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3D Printing – the Basics

Jorge Sette By Jorge Sette Published on January 5, 2016

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In an episode of the TV show The Good Wife, a man, using a domestic 3D-printer, manufactures a gun from a file downloaded from the Internet and, while testing it at a shooting range, accidentally hurts another customer. The victim sues the gun maker, who, for his part, wishes to sue the designer of the gun, the young man who made his project available over the Internet. If that strategy does not succeed, his lawyers will consider suing the 3D printer manufacturer for the malfunctioning of the machine (rumor has it the printer stuttered weirdly during the manufacturing activity).

According to Peter Diamandis and Steven Kotler in their book Bold: how to grow big, create wealth and impact the world, 3D printing is on the verge of exploding exponentially as a technology - the right moment, as they say, for entrepreneurs of all kinds to jump in - and will soon impact all aspects of our lives – bringing with it novel and unpredictable moral, ethical and legal issues, as indicated by the episode of the TV show we mentioned before.

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What many consider the third industrial revolution (the first being the creation of the steam engine and the second, the mass production process initiated by Henry Ford) has already begun and, in the very near future, will change and influence everything we do: from how we work, play, buy, create and, ultimately, live our lives. The technology, created by Charles H. Hull in 1986, has finally found its path, and is evolving fast, boasting a fair amount of output as we speak, using a number of materials to produce automotive parts, toys, and perfectly fitting dental braces, among other things.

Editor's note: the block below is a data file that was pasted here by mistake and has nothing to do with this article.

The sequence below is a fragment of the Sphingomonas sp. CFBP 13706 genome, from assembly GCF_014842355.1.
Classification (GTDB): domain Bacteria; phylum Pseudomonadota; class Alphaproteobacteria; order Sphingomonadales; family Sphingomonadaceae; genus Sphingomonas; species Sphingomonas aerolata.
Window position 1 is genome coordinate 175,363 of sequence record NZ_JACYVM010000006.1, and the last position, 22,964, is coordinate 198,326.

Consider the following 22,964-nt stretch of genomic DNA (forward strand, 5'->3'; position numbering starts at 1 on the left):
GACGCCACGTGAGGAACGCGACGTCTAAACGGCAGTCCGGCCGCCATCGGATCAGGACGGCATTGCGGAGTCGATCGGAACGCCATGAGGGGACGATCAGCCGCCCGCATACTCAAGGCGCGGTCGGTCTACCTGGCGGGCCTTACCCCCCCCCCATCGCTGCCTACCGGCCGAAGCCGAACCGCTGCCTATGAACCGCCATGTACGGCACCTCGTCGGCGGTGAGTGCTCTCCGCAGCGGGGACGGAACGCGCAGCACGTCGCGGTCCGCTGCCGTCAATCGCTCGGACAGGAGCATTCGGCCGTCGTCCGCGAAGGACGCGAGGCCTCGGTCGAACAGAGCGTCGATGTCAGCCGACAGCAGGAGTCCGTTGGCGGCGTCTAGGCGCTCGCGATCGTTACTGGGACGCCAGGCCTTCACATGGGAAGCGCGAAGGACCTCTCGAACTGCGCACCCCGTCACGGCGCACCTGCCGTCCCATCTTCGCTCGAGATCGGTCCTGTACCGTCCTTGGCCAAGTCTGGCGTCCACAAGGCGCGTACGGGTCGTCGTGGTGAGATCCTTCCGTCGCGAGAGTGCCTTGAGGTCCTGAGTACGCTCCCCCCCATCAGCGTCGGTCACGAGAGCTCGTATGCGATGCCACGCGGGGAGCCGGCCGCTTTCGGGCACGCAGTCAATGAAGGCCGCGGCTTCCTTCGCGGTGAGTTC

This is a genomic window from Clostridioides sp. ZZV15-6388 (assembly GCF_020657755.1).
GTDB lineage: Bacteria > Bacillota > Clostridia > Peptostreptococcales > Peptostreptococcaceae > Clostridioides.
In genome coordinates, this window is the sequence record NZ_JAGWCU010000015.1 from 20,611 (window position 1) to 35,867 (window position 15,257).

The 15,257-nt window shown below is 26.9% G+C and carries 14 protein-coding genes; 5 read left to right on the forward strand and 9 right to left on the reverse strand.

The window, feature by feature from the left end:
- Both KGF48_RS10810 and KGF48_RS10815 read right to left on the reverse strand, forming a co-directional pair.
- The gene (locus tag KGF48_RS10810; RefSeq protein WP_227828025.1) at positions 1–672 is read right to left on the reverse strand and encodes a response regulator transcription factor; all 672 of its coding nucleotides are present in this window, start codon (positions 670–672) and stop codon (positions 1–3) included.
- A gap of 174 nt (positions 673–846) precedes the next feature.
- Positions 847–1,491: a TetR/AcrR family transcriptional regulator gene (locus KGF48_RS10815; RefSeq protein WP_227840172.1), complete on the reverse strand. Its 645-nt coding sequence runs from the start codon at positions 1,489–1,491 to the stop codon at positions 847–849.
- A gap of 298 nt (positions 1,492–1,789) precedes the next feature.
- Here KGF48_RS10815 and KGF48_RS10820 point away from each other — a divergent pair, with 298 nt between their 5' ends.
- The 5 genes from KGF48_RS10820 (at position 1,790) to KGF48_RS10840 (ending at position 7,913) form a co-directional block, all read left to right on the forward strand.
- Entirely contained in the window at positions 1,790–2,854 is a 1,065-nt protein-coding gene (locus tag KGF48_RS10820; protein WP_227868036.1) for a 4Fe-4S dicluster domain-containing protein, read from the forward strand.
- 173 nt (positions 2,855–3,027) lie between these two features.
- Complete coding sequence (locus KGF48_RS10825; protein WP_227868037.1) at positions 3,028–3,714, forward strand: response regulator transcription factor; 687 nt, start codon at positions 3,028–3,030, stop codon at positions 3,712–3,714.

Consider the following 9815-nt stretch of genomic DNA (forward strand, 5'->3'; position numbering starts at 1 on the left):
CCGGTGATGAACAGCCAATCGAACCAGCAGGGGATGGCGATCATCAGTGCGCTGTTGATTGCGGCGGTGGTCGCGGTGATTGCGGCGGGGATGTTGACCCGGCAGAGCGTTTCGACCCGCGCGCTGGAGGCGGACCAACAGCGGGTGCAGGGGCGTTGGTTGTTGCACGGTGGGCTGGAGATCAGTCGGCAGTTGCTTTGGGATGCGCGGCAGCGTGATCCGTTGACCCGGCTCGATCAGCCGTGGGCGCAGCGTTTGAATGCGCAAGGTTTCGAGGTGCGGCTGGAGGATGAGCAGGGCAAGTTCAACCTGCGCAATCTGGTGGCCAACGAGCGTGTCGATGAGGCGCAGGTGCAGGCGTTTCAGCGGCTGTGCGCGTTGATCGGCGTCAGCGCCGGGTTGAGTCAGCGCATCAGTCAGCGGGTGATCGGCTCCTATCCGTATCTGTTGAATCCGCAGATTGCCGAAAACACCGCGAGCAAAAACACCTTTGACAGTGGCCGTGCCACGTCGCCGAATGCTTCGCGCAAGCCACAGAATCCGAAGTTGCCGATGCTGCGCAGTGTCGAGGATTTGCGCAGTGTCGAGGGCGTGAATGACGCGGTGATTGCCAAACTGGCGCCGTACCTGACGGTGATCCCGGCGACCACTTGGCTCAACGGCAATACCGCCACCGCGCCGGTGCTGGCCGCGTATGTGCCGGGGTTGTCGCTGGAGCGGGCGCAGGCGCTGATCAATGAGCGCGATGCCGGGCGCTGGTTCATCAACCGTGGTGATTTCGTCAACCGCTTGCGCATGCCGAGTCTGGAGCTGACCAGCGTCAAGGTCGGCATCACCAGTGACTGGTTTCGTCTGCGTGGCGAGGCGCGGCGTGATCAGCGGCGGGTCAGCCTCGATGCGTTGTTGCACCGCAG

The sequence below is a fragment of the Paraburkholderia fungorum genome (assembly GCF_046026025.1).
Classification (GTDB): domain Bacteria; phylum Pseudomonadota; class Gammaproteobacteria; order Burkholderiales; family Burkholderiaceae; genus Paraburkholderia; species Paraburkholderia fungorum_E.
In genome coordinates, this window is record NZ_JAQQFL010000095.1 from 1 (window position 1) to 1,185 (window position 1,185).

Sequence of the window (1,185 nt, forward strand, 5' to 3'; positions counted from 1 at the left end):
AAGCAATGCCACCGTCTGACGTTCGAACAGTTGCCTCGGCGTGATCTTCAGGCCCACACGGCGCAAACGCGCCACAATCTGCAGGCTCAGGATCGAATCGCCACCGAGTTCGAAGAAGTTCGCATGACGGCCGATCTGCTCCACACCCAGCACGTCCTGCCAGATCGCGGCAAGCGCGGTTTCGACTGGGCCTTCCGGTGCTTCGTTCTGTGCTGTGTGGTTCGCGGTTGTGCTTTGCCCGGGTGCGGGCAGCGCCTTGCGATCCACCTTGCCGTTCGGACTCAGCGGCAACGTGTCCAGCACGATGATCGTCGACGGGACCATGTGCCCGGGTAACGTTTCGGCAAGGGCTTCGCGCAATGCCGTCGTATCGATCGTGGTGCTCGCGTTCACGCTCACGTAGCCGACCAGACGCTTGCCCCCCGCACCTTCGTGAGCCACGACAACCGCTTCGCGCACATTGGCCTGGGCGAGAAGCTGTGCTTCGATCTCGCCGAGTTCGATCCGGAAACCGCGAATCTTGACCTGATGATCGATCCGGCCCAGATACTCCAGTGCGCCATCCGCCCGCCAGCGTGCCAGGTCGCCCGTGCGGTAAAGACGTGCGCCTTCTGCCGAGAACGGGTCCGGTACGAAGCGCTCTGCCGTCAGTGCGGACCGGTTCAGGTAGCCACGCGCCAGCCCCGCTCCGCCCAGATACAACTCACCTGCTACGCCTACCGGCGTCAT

1. What is 3D-printing? It’s the process of building up a three-dimensional object from a digital 3D file, layer by layer, on moving platforms, using different kinds of materials. A 3D printer replicates the job of an ink-jet printer, only it does it with materials other than ink. It’s also called additive manufacture, as each layer of the object being made is added and bound to the previous one until the whole unit is produced. 3D printing can be used for both prototyping and making final parts.

2. What kind of materials can be used to print the objects? Among the many materials that lend themselves to 3D printing, we have metal, glass, plastics, polymers, wax, foods and human tissues. Many of the objects manufactured can be printed in color too. Depending on the size and complexity of the product, the process may take hours or even days to complete.

3. What can be made with a 3D printer? 3D printing will eventually be used in all kinds of manufacturing processes. For now, the areas and industries on which it’s already having an impact - and is likely to grow rapidly - are: automotive (e.g. fast production of parts); aerospace (e.g. low-volume replacement parts); space (specific parts to be used in space exploration); health and care (e.g prostheses and implants); consumer products (eg. rapid prototyping). The possibilities and potential for growth are huge. The 3D printing market value was at U$4 billion in 2015 and is estimated to reach U$10.8 billion by 2021.